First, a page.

You've proudly belted out the Billy Joel lyrics, "Are you gonna cruise The Miracle Mile?" Of course, The Miracle Mile references our luxurious shopping district in Manhasset. In 2012, Joel told Newsday that he finished writing "It's Still Rock 'n' Roll to Me" while driving and said, "The Miracle Mile was mentioned because I think we were going past the Miracle Mile when I wrote that. I think that's how it came out. I don't think it was in my head before that. I was just kind of pulling things out of the trip." True Nassau dwellers may also have a sneaking suspicion where this photo was taken: Nassau Coliseum, 1982.
Although it was seldom mentioned, you know that Ray and Debra Barone's suburban two-story home was located in Lynbrook. Yes, "Everybody Loves Raymond" was set in the heart of Nassau County. Bonus points if you can remember Ray's job: sports writer at Newsday.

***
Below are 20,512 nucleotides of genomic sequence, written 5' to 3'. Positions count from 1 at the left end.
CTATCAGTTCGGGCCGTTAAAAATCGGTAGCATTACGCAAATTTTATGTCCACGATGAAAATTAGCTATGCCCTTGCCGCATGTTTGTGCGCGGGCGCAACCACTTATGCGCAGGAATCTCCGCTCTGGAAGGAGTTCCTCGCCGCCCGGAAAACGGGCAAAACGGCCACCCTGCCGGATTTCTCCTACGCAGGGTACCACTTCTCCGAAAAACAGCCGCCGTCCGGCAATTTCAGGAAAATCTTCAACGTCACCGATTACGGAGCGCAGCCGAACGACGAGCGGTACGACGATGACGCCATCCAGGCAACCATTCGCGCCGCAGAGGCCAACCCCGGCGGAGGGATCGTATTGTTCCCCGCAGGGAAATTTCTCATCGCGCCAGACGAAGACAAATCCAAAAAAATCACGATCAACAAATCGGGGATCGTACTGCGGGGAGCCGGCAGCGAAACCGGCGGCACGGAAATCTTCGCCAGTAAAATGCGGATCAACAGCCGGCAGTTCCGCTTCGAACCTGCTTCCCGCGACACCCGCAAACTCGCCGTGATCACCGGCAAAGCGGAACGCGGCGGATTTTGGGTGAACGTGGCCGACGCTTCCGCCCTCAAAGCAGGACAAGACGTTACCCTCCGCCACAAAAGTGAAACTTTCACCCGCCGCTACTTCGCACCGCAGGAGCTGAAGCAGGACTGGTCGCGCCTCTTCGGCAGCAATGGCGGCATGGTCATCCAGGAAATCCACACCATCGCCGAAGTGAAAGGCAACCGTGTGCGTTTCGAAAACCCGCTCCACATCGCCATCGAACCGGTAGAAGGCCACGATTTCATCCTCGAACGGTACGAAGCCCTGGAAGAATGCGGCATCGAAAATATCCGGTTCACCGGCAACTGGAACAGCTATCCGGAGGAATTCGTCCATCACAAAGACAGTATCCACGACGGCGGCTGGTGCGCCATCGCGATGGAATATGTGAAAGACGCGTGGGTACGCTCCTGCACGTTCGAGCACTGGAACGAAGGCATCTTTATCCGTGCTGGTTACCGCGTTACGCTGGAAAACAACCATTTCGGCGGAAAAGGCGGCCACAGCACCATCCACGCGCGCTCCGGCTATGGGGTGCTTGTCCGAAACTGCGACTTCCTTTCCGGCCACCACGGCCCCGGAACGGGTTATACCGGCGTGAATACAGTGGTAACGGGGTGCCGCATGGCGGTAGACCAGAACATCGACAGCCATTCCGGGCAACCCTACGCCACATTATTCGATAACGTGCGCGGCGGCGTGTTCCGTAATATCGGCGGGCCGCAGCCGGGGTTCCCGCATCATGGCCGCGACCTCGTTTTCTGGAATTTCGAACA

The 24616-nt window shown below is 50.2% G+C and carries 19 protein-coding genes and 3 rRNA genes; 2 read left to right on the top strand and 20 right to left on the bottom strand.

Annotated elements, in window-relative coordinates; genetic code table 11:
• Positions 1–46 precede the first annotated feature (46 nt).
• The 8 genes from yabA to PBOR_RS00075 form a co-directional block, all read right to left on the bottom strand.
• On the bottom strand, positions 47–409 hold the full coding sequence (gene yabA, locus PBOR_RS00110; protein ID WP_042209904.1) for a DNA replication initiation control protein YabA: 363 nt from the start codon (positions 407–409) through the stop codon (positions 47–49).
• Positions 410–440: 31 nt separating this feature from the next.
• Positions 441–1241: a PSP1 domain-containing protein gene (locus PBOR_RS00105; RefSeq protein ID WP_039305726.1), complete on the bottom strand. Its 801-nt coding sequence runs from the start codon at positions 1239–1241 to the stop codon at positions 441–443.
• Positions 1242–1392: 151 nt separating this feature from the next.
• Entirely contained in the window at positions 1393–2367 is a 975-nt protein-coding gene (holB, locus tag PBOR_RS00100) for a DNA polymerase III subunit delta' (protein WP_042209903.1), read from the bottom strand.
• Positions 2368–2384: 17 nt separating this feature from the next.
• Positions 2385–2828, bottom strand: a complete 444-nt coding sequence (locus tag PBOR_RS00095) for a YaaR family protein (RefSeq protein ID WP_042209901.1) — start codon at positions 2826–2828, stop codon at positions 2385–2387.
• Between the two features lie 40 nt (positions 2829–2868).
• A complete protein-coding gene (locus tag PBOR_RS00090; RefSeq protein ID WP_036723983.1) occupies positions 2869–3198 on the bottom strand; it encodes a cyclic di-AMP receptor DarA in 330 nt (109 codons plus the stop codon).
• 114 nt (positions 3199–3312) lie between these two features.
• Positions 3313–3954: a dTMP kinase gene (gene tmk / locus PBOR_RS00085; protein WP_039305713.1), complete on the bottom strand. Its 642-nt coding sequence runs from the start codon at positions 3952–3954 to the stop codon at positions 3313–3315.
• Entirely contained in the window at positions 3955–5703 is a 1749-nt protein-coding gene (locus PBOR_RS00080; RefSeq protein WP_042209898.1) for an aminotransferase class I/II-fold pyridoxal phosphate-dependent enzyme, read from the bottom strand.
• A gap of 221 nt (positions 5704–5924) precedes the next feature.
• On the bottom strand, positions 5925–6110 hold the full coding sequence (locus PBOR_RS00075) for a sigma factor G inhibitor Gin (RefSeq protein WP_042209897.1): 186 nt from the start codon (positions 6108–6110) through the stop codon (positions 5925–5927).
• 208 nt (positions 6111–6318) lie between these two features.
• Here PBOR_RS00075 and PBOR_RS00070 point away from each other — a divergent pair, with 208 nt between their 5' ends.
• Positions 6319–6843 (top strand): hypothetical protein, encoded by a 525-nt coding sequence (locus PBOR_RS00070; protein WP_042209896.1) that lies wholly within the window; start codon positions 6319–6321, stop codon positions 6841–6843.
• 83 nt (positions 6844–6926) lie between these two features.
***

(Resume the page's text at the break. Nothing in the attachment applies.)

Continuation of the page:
You've seen this twinkling winter wonderland and its right-to-the-point neighbor. The Engels, a family in Levittown, goes all out with Christmas decorations. Their lavish display draws in an audience every year on Christmas light tours. Their neighbors, the Paganelli family, decided to respond in a simple yet clever way: They spelled out the words "Ditto" in lights across their front lawn with an arrow pointing to the Engel's decorations.
You've created a craft and toured the exhibits of the Nassau County Museum of Art in Roslyn Harbor. If you were raised in Nassau, you've likely attended a field trip here. As one of the largest museums in the country, the historical site is packed with art and culture, even boasting a pristine garden outside. The museum has provided educational opportunities to Long Islanders of all ages for decades.